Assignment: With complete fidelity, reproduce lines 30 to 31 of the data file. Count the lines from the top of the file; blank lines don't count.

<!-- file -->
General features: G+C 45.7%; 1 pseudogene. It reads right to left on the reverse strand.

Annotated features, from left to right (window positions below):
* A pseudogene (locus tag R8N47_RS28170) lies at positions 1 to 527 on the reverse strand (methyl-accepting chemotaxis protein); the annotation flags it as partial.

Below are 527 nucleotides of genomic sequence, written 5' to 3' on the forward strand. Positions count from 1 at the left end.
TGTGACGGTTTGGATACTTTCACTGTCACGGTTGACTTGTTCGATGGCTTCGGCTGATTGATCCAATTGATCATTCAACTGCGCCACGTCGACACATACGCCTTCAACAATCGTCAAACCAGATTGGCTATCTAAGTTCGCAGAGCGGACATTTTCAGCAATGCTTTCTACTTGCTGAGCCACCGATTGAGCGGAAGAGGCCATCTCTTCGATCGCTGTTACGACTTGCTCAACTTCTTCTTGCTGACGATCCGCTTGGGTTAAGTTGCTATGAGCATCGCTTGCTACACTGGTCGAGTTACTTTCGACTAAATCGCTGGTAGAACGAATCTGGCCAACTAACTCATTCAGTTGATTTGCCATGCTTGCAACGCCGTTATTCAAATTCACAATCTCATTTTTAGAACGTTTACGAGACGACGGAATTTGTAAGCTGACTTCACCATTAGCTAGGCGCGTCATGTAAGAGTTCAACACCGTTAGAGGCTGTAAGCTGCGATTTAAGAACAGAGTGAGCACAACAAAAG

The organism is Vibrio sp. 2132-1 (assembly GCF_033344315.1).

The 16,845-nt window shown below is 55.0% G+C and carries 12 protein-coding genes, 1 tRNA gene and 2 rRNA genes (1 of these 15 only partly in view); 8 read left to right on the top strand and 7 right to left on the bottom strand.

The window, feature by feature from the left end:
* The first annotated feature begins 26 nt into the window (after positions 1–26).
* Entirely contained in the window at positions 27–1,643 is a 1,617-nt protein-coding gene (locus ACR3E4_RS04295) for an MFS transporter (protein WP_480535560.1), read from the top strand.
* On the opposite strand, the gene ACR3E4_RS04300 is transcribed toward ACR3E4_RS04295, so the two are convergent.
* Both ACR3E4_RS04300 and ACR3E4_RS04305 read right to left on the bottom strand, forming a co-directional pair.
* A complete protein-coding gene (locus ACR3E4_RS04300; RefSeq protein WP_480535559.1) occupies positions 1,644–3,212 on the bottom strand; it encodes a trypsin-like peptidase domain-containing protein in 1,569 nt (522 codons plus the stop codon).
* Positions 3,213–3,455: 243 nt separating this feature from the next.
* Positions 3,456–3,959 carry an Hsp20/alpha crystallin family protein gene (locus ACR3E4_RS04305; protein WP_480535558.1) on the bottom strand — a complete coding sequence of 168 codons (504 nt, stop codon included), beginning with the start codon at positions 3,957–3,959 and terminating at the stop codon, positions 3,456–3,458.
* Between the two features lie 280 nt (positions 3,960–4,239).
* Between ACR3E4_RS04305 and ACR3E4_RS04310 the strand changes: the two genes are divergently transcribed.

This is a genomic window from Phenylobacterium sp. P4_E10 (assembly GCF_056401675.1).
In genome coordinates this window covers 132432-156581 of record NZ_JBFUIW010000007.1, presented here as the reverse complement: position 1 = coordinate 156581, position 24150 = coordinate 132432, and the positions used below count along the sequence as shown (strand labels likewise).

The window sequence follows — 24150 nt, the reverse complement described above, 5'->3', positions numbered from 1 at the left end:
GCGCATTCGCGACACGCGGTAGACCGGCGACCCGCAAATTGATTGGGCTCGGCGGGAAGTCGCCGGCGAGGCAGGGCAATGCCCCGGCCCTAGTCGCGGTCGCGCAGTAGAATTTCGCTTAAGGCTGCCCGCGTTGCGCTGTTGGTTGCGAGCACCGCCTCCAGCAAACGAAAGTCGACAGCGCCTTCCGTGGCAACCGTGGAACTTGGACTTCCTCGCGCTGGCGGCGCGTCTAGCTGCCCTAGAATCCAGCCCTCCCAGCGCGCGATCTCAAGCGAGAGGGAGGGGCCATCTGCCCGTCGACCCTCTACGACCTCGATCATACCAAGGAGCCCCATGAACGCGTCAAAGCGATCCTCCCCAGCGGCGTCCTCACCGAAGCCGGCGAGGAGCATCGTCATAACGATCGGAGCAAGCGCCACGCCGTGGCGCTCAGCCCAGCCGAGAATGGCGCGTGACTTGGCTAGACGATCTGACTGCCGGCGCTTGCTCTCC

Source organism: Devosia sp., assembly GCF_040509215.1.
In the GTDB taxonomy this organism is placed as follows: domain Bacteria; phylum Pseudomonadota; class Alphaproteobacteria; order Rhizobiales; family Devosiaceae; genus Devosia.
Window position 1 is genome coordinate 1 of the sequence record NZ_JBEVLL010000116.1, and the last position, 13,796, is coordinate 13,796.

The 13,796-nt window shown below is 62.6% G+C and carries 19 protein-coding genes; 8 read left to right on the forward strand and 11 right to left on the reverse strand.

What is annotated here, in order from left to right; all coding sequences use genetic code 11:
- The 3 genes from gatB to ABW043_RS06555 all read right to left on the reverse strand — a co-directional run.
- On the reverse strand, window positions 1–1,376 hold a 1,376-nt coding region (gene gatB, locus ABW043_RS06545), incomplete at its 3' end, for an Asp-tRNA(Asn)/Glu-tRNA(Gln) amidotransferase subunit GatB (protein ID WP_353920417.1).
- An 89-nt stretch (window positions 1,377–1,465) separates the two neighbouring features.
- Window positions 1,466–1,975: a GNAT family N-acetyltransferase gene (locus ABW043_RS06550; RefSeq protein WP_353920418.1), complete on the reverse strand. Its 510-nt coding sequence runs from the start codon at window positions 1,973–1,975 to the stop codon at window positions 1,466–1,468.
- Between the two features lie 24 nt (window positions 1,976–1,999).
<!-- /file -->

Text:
- Window positions 1,466–1,975: a GNAT family N-acetyltransferase gene (locus ABW043_RS06550; RefSeq protein WP_353920418.1), complete on the reverse strand. Its 510-nt coding sequence runs from the start codon at window positions 1,973–1,975 to the stop codon at window positions 1,466–1,468.
- Between the two features lie 24 nt (window positions 1,976–1,999).